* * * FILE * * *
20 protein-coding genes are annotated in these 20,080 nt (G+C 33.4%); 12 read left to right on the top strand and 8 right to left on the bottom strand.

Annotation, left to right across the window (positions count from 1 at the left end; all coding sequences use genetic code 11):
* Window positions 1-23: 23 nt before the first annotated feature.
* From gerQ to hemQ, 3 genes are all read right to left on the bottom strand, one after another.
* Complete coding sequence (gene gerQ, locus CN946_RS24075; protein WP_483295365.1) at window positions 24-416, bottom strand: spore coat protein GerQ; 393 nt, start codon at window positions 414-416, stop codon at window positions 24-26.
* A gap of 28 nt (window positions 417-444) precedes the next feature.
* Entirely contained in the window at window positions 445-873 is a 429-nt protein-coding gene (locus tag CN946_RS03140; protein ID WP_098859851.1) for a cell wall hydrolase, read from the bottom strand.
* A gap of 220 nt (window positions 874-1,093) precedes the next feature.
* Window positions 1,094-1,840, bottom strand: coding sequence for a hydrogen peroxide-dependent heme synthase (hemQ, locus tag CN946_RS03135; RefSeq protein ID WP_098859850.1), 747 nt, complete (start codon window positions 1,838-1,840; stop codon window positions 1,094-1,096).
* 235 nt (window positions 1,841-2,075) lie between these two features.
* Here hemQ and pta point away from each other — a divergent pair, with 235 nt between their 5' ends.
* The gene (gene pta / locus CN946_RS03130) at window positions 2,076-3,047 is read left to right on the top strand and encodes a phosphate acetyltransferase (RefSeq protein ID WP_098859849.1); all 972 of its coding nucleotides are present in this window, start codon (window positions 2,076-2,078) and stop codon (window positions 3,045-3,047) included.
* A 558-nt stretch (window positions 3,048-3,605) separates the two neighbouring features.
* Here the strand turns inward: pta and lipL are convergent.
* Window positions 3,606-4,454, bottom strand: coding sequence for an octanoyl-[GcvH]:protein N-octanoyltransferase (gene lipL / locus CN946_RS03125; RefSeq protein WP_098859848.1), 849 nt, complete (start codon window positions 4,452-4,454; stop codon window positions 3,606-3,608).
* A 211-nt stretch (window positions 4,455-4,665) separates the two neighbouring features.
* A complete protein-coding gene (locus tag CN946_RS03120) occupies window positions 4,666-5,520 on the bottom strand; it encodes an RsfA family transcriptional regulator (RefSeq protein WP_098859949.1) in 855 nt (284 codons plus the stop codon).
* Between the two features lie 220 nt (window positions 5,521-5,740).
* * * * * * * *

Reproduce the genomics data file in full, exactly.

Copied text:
20 protein-coding genes are annotated in these 20,080 nt (G+C 33.4%); 12 read left to right on the top strand and 8 right to left on the bottom strand.

Annotation, left to right across the window (positions count from 1 at the left end; all coding sequences use genetic code 11):
* Window positions 1-23: 23 nt before the first annotated feature.
* From gerQ to hemQ, 3 genes are all read right to left on the bottom strand, one after another.
* Complete coding sequence (gene gerQ, locus CN946_RS24075; protein WP_483295365.1) at window positions 24-416, bottom strand: spore coat protein GerQ; 393 nt, start codon at window positions 414-416, stop codon at window positions 24-26.
* A gap of 28 nt (window positions 417-444) precedes the next feature.
* Entirely contained in the window at window positions 445-873 is a 429-nt protein-coding gene (locus tag CN946_RS03140; protein ID WP_098859851.1) for a cell wall hydrolase, read from the bottom strand.
* A gap of 220 nt (window positions 874-1,093) precedes the next feature.
* Window positions 1,094-1,840, bottom strand: coding sequence for a hydrogen peroxide-dependent heme synthase (hemQ, locus tag CN946_RS03135; RefSeq protein ID WP_098859850.1), 747 nt, complete (start codon window positions 1,838-1,840; stop codon window positions 1,094-1,096).
* 235 nt (window positions 1,841-2,075) lie between these two features.
* Here hemQ and pta point away from each other — a divergent pair, with 235 nt between their 5' ends.
* The gene (gene pta / locus CN946_RS03130) at window positions 2,076-3,047 is read left to right on the top strand and encodes a phosphate acetyltransferase (RefSeq protein ID WP_098859849.1); all 972 of its coding nucleotides are present in this window, start codon (window positions 2,076-2,078) and stop codon (window positions 3,045-3,047) included.
* A 558-nt stretch (window positions 3,048-3,605) separates the two neighbouring features.
* Here the strand turns inward: pta and lipL are convergent.
* Window positions 3,606-4,454, bottom strand: coding sequence for an octanoyl-[GcvH]:protein N-octanoyltransferase (gene lipL / locus CN946_RS03125; RefSeq protein WP_098859848.1), 849 nt, complete (start codon window positions 4,452-4,454; stop codon window positions 3,606-3,608).
* A 211-nt stretch (window positions 4,455-4,665) separates the two neighbouring features.
* A complete protein-coding gene (locus tag CN946_RS03120) occupies window positions 4,666-5,520 on the bottom strand; it encodes an RsfA family transcriptional regulator (RefSeq protein WP_098859949.1) in 855 nt (284 codons plus the stop codon).
* Between the two features lie 220 nt (window positions 5,521-5,740).